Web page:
Several years ago I read a book by Howard Schultz describing his early days of building a little coffee company into the Starbucks that we know today. Beginning in 1971 Starbucks expanded to roughly 16,000 stores in 54 countries but in 2008 the whole Starbucks empire almost collapsed. Onward: How Starbucks Fought for Its Life without Losing Its Soul is a new book in which Schultz describes his efforts to transform the company “by refocusing on core values and reigniting the innovation required” to survive and thrive in an unstable economy and shifting marketplace “all the while fending off harsh critics and huge competitors.” This is a business book but its message extends to anyone interested in building people or impacting lives. Onward is a great story told by a man whose determination and humble-spirit kept the company going, largely because they held values that showed respect for people and for the world where we live. I was impressed with the emphasis on:
- Self-examination. This involved acknowledging their blemishes, not embracing the status quo, and undertaking transformation even when change was disruptive.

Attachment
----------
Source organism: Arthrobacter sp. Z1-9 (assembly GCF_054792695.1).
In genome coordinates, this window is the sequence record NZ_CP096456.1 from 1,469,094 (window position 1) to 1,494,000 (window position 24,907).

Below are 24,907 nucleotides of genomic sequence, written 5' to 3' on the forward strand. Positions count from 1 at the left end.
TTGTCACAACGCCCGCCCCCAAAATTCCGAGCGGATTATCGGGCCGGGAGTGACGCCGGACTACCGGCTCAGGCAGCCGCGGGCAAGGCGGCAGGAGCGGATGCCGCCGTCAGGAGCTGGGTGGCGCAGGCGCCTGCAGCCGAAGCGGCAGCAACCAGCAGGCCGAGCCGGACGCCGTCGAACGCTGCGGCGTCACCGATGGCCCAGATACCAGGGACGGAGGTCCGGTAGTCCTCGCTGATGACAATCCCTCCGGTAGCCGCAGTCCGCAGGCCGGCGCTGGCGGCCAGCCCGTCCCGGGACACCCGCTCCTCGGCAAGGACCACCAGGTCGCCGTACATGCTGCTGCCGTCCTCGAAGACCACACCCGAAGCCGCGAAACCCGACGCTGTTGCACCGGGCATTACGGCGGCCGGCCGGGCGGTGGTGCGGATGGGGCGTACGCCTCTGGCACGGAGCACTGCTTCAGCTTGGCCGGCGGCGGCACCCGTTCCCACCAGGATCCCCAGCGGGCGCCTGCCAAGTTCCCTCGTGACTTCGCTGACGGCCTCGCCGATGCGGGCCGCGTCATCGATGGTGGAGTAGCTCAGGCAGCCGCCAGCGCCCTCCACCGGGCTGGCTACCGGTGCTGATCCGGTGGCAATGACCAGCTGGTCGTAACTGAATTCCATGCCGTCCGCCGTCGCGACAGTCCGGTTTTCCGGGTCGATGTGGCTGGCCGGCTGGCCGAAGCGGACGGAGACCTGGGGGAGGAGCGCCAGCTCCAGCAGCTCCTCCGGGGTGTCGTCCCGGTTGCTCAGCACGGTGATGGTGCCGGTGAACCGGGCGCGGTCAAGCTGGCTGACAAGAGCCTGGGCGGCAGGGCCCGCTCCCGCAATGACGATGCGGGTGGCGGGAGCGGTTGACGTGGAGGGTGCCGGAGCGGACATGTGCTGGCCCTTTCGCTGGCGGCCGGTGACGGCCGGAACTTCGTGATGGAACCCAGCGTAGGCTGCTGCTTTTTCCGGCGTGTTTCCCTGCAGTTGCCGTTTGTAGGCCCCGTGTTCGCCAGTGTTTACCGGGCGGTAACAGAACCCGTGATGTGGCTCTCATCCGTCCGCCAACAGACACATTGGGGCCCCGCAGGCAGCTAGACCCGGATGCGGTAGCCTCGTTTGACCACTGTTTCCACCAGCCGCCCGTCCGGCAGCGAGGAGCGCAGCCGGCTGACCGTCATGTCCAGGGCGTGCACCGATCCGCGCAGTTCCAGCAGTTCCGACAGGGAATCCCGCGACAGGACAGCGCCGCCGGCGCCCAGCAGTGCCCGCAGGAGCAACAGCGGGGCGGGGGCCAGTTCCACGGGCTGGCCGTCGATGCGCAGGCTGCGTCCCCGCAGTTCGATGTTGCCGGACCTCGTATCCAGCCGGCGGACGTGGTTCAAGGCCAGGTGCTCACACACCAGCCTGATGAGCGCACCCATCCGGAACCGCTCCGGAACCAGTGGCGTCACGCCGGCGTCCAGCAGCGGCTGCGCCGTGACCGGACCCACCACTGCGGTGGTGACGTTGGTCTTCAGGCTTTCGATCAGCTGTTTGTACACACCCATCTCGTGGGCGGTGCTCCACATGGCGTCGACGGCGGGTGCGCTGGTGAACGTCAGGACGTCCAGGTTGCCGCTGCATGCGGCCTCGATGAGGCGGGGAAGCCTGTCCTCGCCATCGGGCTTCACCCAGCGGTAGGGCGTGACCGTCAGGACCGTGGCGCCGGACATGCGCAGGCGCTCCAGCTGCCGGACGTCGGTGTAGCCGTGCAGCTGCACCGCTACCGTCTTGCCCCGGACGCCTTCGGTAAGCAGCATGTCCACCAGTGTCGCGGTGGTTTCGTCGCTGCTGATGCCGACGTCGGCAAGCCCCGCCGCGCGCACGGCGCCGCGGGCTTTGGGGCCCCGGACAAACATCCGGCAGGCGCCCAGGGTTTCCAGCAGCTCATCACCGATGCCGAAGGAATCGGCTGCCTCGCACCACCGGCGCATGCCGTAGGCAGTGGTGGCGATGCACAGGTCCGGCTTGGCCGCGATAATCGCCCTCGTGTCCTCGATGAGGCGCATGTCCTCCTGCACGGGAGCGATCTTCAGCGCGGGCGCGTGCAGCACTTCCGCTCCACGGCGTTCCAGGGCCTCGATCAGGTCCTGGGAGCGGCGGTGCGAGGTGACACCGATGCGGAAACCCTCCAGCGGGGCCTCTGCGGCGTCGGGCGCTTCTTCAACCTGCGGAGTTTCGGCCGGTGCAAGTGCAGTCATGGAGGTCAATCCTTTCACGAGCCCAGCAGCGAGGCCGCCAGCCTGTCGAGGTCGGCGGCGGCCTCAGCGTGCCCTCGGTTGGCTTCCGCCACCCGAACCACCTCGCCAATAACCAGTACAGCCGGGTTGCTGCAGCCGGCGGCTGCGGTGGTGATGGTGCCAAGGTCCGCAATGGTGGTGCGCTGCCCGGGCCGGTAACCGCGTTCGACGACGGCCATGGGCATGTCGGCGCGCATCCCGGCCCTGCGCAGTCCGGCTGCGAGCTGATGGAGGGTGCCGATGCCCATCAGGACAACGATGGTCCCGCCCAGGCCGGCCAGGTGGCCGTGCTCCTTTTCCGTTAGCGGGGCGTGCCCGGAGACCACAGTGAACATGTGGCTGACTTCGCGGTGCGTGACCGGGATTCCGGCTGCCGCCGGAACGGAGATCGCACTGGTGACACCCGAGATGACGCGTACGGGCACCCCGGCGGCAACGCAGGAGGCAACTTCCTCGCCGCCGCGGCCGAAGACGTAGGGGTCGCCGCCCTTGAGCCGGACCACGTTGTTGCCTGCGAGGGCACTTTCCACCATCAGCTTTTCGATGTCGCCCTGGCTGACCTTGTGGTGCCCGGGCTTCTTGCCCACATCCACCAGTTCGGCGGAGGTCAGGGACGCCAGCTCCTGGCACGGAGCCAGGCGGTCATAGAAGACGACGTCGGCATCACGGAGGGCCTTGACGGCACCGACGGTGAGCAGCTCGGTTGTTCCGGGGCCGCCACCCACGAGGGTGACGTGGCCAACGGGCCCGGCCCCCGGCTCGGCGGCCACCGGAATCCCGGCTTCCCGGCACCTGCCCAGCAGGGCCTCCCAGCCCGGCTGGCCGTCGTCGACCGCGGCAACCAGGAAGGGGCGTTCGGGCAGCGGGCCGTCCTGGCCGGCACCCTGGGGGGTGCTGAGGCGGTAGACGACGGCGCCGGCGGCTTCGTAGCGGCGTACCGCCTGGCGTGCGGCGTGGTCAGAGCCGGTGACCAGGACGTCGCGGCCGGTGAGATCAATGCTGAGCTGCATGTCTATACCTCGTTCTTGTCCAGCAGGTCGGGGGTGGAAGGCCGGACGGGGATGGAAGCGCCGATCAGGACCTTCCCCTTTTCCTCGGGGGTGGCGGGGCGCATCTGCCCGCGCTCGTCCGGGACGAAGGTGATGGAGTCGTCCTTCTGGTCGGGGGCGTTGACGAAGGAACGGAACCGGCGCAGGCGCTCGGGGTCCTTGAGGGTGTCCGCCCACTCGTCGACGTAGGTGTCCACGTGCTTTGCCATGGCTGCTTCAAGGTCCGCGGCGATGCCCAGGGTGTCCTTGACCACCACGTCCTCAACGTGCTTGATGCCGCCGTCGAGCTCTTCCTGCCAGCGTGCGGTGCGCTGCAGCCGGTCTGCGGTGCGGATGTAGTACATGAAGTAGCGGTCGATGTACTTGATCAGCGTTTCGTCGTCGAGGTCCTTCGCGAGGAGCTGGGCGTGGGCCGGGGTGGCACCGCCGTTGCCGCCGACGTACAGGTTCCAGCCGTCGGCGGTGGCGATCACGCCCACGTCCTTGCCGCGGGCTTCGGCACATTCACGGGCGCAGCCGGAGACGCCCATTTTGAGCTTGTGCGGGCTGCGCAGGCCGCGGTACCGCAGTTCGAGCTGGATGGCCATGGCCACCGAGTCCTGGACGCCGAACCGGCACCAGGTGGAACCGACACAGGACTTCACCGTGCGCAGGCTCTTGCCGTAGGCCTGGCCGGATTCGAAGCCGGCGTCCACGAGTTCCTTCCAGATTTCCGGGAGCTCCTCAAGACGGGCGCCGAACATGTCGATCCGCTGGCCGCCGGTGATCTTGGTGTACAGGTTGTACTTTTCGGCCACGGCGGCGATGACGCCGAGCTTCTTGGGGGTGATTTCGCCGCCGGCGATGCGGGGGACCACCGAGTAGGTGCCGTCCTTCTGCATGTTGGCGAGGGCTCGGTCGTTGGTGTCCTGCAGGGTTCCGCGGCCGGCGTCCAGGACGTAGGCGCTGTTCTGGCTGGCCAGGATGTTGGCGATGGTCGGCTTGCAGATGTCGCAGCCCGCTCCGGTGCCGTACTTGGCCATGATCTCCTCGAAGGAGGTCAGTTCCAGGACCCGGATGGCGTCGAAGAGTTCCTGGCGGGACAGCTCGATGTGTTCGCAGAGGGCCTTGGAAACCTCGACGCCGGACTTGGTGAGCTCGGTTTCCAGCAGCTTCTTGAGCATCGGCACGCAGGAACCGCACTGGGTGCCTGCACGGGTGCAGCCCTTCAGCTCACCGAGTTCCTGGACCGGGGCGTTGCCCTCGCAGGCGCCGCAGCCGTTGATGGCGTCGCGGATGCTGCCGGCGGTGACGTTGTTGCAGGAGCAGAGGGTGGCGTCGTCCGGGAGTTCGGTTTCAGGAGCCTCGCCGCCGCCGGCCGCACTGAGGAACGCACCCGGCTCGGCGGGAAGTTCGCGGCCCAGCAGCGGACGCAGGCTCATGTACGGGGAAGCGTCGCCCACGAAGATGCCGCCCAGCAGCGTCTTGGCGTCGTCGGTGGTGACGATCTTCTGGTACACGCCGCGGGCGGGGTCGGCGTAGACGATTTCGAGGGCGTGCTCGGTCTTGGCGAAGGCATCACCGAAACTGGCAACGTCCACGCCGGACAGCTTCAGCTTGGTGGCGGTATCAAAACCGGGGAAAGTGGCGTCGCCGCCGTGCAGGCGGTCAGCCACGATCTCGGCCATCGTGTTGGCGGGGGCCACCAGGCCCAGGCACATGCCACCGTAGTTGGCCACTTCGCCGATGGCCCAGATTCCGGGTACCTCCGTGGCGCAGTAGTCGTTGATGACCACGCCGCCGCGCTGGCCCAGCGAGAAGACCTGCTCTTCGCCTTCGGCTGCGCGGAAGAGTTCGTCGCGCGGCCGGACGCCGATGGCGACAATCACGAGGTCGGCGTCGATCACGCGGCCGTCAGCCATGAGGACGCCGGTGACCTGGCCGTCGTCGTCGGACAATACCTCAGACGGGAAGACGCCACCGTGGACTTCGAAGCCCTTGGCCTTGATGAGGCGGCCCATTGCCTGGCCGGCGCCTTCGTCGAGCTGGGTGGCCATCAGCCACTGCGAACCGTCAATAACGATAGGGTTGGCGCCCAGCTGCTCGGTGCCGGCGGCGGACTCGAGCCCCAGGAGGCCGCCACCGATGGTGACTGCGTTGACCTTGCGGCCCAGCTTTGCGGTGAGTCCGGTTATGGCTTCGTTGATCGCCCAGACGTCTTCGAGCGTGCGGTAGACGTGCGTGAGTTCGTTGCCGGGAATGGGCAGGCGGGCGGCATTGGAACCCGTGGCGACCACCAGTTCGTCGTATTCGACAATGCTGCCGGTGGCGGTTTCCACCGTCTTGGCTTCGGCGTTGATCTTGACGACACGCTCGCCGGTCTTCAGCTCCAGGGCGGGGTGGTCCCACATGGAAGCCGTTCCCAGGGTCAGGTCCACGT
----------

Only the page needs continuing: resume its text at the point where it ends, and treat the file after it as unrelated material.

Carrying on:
- Quality. In pursuing excellence, the company never sacrificed its commitment to purchasing and using quality coffee beans and other products – even though cutting quality could have saved money.
- Affirming people. The company determined to take care of its employees and customers but also its suppliers like the farmers in Africa who deserve to be paid fairly.
- Meeting social needs. A company conference was held in New Orleans shortly after Katrina. Working in the community every day was a part of the conference agenda. This week Starbucks began raising money for a program to create and sustain jobs for underserved communities.
- Communication. In addition to honesty with the media and employees ponder this Schultz perspective on their conference: “If the week felt like a rah-rah, feel-good corporate party, it would fail. If it was a self-indulgent trade show, a tense lecture, or a boring training seminar led by talking heads, it would fail. It had to be visceral. Interactive. Genuine. Emotional. Intelligent.”
Have you ever tried to revive a class, business, coaching practice, or organization? What worked? What is your reaction to the Starbucks story?